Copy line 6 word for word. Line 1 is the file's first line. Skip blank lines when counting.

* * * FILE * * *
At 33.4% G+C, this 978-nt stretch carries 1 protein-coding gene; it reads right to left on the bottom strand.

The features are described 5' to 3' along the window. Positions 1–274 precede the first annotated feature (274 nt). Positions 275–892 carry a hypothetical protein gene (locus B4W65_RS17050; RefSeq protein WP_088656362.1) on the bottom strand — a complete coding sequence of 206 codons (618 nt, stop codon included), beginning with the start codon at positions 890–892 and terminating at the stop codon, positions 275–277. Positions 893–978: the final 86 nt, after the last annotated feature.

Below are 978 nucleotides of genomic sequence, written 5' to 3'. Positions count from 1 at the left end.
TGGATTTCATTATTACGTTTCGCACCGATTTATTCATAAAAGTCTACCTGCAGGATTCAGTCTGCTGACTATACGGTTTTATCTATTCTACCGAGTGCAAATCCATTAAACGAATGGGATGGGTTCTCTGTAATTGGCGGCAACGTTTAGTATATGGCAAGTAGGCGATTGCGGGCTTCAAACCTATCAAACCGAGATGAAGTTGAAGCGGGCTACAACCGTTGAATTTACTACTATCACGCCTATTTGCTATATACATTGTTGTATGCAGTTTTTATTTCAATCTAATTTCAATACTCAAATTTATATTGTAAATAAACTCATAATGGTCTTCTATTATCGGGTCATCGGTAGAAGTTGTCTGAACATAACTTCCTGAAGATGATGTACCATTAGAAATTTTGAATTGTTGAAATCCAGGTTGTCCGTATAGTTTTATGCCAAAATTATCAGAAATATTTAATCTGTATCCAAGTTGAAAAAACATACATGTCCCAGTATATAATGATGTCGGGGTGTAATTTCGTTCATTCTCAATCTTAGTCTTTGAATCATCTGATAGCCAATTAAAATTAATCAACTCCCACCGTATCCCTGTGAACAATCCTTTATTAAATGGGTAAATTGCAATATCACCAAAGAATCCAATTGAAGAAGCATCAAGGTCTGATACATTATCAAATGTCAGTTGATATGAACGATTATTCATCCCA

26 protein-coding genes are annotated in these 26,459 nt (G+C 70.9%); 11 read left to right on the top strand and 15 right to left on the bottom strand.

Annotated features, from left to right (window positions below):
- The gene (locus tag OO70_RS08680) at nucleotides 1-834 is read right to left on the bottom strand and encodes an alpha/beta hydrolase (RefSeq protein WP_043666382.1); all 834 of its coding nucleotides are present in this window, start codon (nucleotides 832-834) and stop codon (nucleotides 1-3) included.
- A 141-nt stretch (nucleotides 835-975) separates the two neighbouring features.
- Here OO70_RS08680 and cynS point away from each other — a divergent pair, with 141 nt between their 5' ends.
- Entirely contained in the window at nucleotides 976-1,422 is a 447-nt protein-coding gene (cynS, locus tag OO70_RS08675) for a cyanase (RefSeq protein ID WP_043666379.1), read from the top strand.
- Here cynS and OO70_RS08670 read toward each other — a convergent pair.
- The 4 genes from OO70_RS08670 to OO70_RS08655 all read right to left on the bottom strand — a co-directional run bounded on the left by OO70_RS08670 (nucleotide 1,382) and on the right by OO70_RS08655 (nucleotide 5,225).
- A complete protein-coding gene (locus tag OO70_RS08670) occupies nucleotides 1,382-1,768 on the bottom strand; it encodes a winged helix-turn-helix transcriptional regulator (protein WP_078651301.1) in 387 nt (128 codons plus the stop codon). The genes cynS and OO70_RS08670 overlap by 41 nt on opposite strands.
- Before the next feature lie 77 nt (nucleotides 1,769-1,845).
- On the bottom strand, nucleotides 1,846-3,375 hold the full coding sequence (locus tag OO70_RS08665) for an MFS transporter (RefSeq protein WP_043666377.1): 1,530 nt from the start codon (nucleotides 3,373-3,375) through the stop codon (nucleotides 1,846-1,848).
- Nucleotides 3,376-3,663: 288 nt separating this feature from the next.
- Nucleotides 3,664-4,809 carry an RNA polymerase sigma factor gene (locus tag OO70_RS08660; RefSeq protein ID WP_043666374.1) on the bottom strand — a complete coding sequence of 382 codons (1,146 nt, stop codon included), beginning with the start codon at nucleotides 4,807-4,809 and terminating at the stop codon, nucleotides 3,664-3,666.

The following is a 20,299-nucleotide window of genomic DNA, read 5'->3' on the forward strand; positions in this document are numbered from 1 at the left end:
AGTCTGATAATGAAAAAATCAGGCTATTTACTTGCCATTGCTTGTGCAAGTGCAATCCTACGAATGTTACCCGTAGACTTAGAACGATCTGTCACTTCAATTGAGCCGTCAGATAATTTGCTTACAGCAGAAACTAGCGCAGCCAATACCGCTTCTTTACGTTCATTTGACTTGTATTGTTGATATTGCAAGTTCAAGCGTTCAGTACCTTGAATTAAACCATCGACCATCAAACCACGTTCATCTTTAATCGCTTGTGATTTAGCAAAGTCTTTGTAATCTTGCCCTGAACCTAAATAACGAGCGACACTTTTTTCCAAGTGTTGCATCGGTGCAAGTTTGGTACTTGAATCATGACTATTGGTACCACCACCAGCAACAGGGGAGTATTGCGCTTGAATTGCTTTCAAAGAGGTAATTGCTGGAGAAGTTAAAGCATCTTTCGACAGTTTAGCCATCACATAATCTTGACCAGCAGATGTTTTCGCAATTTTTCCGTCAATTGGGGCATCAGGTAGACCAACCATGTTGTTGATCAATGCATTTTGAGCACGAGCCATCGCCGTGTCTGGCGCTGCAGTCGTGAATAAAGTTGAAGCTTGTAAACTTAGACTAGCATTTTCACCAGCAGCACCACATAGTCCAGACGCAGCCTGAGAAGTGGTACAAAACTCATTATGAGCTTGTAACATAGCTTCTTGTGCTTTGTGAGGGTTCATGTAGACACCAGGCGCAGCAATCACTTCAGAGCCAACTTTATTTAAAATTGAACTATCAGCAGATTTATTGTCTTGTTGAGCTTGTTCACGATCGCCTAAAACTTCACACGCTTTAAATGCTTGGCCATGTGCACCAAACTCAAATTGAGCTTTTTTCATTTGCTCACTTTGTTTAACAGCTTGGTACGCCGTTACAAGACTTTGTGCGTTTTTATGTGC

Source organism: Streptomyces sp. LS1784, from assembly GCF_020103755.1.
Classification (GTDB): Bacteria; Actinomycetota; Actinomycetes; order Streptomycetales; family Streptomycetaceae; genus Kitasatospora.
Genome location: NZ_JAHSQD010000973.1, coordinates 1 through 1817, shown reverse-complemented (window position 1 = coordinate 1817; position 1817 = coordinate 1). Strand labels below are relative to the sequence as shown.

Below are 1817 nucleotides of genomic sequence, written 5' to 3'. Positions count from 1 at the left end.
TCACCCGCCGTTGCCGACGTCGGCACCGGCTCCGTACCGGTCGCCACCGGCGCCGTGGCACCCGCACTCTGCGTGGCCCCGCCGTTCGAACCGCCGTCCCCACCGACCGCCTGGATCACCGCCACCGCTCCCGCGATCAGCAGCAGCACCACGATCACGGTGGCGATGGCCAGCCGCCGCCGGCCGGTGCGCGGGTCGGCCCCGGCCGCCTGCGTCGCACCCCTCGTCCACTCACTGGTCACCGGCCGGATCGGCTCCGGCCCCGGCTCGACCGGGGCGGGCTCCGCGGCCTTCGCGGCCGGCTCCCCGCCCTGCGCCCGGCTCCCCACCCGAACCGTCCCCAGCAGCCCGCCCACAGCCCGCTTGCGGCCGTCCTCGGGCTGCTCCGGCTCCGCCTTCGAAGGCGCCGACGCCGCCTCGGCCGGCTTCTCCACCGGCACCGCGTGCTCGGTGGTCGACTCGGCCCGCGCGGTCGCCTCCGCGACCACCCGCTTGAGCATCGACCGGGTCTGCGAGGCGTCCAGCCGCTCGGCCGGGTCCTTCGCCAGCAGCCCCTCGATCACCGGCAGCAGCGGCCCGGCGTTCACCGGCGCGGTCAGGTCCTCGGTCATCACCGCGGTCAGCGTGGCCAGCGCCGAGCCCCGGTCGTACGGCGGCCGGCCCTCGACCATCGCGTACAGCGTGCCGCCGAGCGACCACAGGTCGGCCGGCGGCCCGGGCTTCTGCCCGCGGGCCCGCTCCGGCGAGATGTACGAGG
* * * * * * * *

Annotated features, from left to right (window positions below):